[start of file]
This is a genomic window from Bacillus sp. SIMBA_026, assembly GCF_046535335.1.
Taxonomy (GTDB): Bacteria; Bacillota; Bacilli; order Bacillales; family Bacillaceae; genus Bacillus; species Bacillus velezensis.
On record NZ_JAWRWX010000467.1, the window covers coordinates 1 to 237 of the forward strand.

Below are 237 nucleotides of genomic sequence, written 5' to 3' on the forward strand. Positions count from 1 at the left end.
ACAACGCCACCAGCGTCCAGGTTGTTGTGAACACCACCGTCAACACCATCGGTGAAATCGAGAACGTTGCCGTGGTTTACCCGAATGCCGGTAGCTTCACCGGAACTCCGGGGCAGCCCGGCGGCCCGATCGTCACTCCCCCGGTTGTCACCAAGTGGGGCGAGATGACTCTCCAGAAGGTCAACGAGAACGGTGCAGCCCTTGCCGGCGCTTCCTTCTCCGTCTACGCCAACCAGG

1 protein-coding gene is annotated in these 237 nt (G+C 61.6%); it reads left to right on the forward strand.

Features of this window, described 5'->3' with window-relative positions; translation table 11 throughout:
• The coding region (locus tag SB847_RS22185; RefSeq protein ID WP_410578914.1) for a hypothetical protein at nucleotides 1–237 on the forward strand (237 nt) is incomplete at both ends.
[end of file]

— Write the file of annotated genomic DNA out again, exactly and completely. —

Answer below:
This is a genomic window from Bacillus sp. SIMBA_026, assembly GCF_046535335.1.
Taxonomy (GTDB): Bacteria; Bacillota; Bacilli; order Bacillales; family Bacillaceae; genus Bacillus; species Bacillus velezensis.
On record NZ_JAWRWX010000467.1, the window covers coordinates 1 to 237 of the forward strand.

Below are 237 nucleotides of genomic sequence, written 5' to 3' on the forward strand. Positions count from 1 at the left end.
ACAACGCCACCAGCGTCCAGGTTGTTGTGAACACCACCGTCAACACCATCGGTGAAATCGAGAACGTTGCCGTGGTTTACCCGAATGCCGGTAGCTTCACCGGAACTCCGGGGCAGCCCGGCGGCCCGATCGTCACTCCCCCGGTTGTCACCAAGTGGGGCGAGATGACTCTCCAGAAGGTCAACGAGAACGGTGCAGCCCTTGCCGGCGCTTCCTTCTCCGTCTACGCCAACCAGG

1 protein-coding gene is annotated in these 237 nt (G+C 61.6%); it reads left to right on the forward strand.

Features of this window, described 5'->3' with window-relative positions; translation table 11 throughout:
• The coding region (locus tag SB847_RS22185; RefSeq protein ID WP_410578914.1) for a hypothetical protein at nucleotides 1–237 on the forward strand (237 nt) is incomplete at both ends.